HUSCAP logo Hokkaido Univ. logo

Hokkaido University Collection of Scholarly and Academic Papers >
Graduate School of Engineering / Faculty of Engineering >
Peer-reviewed Journal Articles, etc >

Metabolism-Coupled Cell-Independent Acetylcholinesterase Activity Assay for Evaluation of the Effects of Chlorination on Diazinon Toxicity

Files in This Item:
for-HUSCAP_matsushita_2021.pdf1.45 MBPDFView/Open
Please use this identifier to cite or link to this item:

Title: Metabolism-Coupled Cell-Independent Acetylcholinesterase Activity Assay for Evaluation of the Effects of Chlorination on Diazinon Toxicity
Authors: Matsushita, Taku Browse this author →KAKEN DB
Kikkawa, Yuji Browse this author
Omori, Kei Browse this author
Matsui, Yoshihiko Browse this author →KAKEN DB
Shirasaki, Nobutaka Browse this author →KAKEN DB
Keywords: Drinking water
transformation product
Issue Date: 20-Sep-2021
Publisher: American Chemical Society
Journal Title: Chemical research in toxicology
Volume: 34
Issue: 9
Start Page: 2070
End Page: 2078
Publisher DOI: 10.1021/acs.chemrestox.1c00155
Abstract: Drinking water quality guideline values for toxic compounds are determined based on their acceptable daily intake. The toxicological end point for determining the acceptable daily intake of most organophosphorus insecticides is inhibition of acetylcholinesterase (AChE). Although insecticides ingested with drinking water are partly metabolized by the liver before transport to the rest of the body, no current cell-independent AChE activity assay takes the effects of metabolism into account. Here, we incorporated metabolism into a cell-independent AChE activity assay and then evaluated the change in anti-AChE activity during chlorination of a solution containing the organophosphorus insecticide diazinon. The anti-AChE activities of solutions of diazinon or diazinon-oxon, the major transformation product of diazinon during chlorination, were dramatically changed by metabolism: the activity of diazinon solution was markedly increased, whereas that of diazinon-oxon solution was slightly decreased, clearly indicating the importance of incorporating metabolism into assays examining toxicity after oral ingestion. Upon chlorination, diazinon was completely transformed, in part to diazinon-oxon. Although diazinon solution without metabolism did not show antiAChE activity before chlorination, it did after chlorination. In contrast, with metabolism, diazinon solution did show anti-AChE activity before chlorination, but chlorination gradually decreased this activity over time. The observed anti-AChE activities were attributable solely to diazinon and diazinon-oxon having been contained in the samples before metabolism, clearly suggesting that the presence not only of diazinon but also of diazinon-oxon should be monitored in drinking water. Further examination using a combination of tandem mass spectrometry and in silico site-of-metabolism analyses revealed the structure of a single metabolite that was responsible for the observed anti-AChE activity after metabolism. However, because this compound is produced via metabolism in the human body after oral ingestion of diazinon, its presence in drinking water need not be monitored and regulated.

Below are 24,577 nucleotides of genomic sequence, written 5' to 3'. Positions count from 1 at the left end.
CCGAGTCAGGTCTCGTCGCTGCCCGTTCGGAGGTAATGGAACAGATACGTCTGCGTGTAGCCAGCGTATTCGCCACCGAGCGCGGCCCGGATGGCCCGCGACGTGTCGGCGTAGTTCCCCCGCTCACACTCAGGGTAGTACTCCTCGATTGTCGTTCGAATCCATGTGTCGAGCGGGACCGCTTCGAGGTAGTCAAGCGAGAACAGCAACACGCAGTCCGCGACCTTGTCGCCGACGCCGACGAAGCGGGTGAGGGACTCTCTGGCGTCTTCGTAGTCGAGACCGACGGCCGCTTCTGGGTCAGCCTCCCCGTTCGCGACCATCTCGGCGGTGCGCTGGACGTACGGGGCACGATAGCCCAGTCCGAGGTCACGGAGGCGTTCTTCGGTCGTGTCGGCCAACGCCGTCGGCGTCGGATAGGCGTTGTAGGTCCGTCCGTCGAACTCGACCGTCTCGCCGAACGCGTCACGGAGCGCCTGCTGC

Rights: This document is the unedited Author’s version of a Submitted Work that was subsequently accepted for publication in Chemical research in toxicology, copyright c American Chemical Society after peer review. To access the final edited and published work see
Type: article (author version)
Appears in Collections:工学院・工学研究院 (Graduate School of Engineering / Faculty of Engineering) > 雑誌発表論文等 (Peer-reviewed Journal Articles, etc)

Submitter: 松下 拓

Export metadata:

OAI-PMH ( junii2 , jpcoar_1.0 )

MathJax is now OFF:


 - Hokkaido University